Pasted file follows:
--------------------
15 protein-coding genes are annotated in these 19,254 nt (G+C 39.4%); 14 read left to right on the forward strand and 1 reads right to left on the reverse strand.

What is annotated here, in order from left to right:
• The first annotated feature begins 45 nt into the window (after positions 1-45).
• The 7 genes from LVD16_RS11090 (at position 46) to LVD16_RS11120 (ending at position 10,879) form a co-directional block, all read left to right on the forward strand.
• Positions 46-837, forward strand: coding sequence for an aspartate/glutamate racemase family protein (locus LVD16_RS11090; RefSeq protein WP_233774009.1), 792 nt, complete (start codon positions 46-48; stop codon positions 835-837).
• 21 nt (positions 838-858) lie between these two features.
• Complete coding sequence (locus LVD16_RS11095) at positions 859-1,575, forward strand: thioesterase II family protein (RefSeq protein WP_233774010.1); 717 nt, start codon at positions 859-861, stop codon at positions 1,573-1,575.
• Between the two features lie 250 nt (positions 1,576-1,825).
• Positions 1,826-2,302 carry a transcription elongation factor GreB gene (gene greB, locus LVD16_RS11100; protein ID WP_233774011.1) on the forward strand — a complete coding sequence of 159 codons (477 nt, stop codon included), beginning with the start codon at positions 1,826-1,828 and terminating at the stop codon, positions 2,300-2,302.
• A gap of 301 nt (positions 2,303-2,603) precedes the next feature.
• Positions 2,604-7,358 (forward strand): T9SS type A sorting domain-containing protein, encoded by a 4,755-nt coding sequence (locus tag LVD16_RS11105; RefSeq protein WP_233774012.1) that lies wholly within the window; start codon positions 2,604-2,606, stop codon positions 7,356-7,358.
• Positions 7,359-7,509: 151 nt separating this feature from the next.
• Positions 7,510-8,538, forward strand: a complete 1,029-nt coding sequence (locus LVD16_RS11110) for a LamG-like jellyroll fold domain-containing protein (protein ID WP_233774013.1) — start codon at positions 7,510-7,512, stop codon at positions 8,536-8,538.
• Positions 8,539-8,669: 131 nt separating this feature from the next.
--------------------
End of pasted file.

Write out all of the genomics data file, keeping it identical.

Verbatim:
15 protein-coding genes are annotated in these 19,254 nt (G+C 39.4%); 14 read left to right on the forward strand and 1 reads right to left on the reverse strand.

What is annotated here, in order from left to right:
• The first annotated feature begins 45 nt into the window (after positions 1-45).
• The 7 genes from LVD16_RS11090 (at position 46) to LVD16_RS11120 (ending at position 10,879) form a co-directional block, all read left to right on the forward strand.
• Positions 46-837, forward strand: coding sequence for an aspartate/glutamate racemase family protein (locus LVD16_RS11090; RefSeq protein WP_233774009.1), 792 nt, complete (start codon positions 46-48; stop codon positions 835-837).
• 21 nt (positions 838-858) lie between these two features.
• Complete coding sequence (locus LVD16_RS11095) at positions 859-1,575, forward strand: thioesterase II family protein (RefSeq protein WP_233774010.1); 717 nt, start codon at positions 859-861, stop codon at positions 1,573-1,575.
• Between the two features lie 250 nt (positions 1,576-1,825).
• Positions 1,826-2,302 carry a transcription elongation factor GreB gene (gene greB, locus LVD16_RS11100; protein ID WP_233774011.1) on the forward strand — a complete coding sequence of 159 codons (477 nt, stop codon included), beginning with the start codon at positions 1,826-1,828 and terminating at the stop codon, positions 2,300-2,302.
• A gap of 301 nt (positions 2,303-2,603) precedes the next feature.
• Positions 2,604-7,358 (forward strand): T9SS type A sorting domain-containing protein, encoded by a 4,755-nt coding sequence (locus tag LVD16_RS11105; RefSeq protein WP_233774012.1) that lies wholly within the window; start codon positions 2,604-2,606, stop codon positions 7,356-7,358.
• Positions 7,359-7,509: 151 nt separating this feature from the next.
• Positions 7,510-8,538, forward strand: a complete 1,029-nt coding sequence (locus LVD16_RS11110) for a LamG-like jellyroll fold domain-containing protein (protein ID WP_233774013.1) — start codon at positions 7,510-7,512, stop codon at positions 8,536-8,538.
• Positions 8,539-8,669: 131 nt separating this feature from the next.